Although that invention didn’t generate much money for Katsaros, his experience with and exposure to Invent Now, the organization that runs the Collegiate Inventors Competition as well as the National Inventors Hall of Fame, left an impression.
“It was through them that I learned the fundamentals of marketing, finance, design, execution,” he said. “I had offers from companies like Boeing right out of school, but with that knowledge, I knew I was going to strike out and do my own thing.”
An interview with Steve Katsaros*
QUESTION: Could you tell us a little about your background and when you started inventing new products?
I have a mechanical engineering degree and have passed the USPTO patent practitioner exam, so I am a patent agent. I have been inventing products since high school, with my first commercial product being sold during my junior year in high school. In college, I developed and sold a product into the alpine skiing industry–the first production run was 14,000 pairs of skis by Dynastar. The industry has widely adopted this technology and it is the current standard in the industry. I have developed ski boots for K2, lighting for Westinghouse, etc.
QUESTION: What were the first steps you took after having the idea for Nokero?
The first product was sketched on January 23, 2010. On January 28, 2010, the first patent application was filed. On February 14, 2010, I received the first pre-production sample from a factory that specializes in solar products. We launched the company on June 10, 2010 and we were on CNN with Ali Velshi on June 16, 2010.
CNN TELLS THE STORY
QUESTION: What are the differences between selling your product in the United States and overseas? How do you handle the international market and what are your strategies for achieving successful sales goals?
We are in a very difficult, yet rewarding type of business labeled by others as social entrepreneurship. This phrase is best described as developing and selling products with more than profit in-mind, and typical benefit mankind. I don’t think about it much, but for me, it is defined by selling products to the very bottom of the economic pyramid (BOP). In order to sell products to the BOP, it requires unique relationships far outside the normal routes of big-box retailers (e.g. Walmart). Our customers include Eureka Forbes, that operates in India and has 10,000 door-to-door sales people. We also deliver products to remote places via the registered mail system (120 countries).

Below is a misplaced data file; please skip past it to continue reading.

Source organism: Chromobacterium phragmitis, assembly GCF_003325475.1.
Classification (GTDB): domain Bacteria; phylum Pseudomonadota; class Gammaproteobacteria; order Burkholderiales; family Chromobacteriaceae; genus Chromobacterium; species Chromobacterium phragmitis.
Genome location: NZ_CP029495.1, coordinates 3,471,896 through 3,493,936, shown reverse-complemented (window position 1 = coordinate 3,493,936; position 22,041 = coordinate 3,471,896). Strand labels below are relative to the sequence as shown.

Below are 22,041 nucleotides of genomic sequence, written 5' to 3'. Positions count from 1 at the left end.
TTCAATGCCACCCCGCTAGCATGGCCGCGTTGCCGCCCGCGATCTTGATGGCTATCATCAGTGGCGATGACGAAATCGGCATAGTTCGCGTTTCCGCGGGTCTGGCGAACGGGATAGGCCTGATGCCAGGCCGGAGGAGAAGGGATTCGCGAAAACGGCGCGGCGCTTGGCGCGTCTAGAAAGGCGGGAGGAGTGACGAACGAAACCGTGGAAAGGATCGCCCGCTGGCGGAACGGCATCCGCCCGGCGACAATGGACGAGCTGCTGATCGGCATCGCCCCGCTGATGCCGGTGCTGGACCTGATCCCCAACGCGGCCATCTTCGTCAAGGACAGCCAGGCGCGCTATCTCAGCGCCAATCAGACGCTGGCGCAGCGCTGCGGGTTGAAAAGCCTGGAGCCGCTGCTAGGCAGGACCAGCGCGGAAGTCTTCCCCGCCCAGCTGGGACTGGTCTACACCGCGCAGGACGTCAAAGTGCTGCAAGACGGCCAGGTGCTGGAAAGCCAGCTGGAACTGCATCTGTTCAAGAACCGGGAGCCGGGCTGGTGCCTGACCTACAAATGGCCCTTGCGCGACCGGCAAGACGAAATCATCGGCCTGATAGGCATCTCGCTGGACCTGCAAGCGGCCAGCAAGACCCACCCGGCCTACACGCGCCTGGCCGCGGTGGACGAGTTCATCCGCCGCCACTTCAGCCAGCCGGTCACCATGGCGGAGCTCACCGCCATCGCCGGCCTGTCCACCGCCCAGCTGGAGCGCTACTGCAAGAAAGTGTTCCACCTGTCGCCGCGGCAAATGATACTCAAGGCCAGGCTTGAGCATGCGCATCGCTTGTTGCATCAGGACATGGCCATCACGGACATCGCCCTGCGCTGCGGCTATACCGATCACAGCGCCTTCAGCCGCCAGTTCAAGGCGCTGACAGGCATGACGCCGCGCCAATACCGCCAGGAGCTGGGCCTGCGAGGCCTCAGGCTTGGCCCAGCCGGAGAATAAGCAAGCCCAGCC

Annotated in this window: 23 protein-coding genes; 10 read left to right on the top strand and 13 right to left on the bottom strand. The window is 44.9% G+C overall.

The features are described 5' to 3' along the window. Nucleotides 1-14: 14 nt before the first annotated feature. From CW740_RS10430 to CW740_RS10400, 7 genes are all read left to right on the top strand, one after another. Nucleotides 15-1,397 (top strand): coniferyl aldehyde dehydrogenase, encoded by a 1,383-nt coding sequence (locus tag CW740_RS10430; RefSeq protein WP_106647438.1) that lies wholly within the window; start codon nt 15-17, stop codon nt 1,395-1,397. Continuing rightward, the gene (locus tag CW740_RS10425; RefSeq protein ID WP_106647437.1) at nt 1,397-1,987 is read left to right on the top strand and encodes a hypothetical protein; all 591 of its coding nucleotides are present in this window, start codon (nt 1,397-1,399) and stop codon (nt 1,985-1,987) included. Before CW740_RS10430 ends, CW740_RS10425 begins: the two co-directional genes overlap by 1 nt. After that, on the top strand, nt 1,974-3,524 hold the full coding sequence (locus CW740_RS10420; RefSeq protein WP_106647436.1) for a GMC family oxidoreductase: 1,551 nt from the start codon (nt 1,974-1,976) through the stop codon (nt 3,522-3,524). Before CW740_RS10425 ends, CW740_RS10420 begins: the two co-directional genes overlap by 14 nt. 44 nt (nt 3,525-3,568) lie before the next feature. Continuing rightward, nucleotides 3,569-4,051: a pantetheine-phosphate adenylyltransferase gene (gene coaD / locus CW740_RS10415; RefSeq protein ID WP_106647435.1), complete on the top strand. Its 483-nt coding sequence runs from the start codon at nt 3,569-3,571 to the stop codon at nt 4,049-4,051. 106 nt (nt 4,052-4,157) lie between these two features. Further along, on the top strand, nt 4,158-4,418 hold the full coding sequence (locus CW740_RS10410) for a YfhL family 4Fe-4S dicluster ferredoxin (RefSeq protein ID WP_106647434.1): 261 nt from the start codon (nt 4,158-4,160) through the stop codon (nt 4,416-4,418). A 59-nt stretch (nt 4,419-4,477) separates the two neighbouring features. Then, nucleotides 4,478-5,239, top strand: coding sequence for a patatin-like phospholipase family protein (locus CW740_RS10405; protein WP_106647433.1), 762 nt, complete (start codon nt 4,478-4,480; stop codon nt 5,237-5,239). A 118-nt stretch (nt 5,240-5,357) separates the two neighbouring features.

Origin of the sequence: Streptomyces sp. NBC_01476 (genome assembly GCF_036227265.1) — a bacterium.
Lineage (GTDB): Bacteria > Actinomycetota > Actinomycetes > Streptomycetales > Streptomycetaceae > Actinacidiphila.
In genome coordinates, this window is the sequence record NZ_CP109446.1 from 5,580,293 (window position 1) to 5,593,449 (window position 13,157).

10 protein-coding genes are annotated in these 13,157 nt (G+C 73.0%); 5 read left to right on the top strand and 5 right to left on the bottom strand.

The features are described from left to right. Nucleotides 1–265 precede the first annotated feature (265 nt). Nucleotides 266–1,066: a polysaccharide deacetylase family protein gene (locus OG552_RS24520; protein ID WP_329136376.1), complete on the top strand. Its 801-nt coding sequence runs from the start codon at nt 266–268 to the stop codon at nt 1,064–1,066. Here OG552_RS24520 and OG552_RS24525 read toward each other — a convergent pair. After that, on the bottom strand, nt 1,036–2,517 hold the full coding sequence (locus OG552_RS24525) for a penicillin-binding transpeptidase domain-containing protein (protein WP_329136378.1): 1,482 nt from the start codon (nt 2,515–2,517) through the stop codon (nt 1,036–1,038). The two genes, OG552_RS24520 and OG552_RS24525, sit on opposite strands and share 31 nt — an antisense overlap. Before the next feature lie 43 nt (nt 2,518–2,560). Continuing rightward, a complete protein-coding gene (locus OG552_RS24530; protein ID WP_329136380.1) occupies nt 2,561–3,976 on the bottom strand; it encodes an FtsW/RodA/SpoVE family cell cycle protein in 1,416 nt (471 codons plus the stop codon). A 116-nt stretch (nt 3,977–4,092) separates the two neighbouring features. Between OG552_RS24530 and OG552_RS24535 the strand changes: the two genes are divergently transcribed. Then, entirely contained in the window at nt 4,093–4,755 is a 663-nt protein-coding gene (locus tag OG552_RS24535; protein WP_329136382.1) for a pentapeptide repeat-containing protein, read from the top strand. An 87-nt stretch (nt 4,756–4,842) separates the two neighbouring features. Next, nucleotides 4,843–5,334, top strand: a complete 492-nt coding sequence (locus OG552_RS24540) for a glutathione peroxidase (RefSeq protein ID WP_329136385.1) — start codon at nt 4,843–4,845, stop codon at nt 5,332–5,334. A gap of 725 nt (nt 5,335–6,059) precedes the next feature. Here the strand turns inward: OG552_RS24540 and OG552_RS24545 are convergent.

QUESTION: What was your biggest challenge in the process of bringing Nokero to market?
Remembering to have fun. This is tough work, but it is so important to remember to have fun. I flew 130,000 miles last year to places like Pakistan, Kenya, Rwanda, China, Mexico, U.A.E., etc. This takes a toll and it is hard to remember to take a breath during all of it and enjoy the experience.
QUESTION: What is a perfect work day for you?
Perfect day? Perfect day (fun): getting on Solidworks (a 3D product design program) and pushing out of my head so that the next steps can occur. Perfect day (rewarding): going into the field and spending time with our customers, the 1.3 billion who live without electricity.
QUESTION: What’s the secret to a successful invention?
Simplicity. Remove unnecessary features. Focus on manufacturability. Make sure it is news-worthy to get free press.
QUESTION: What’s the best invention advice you have ever received?
Double the ex-works price to set your FOB price.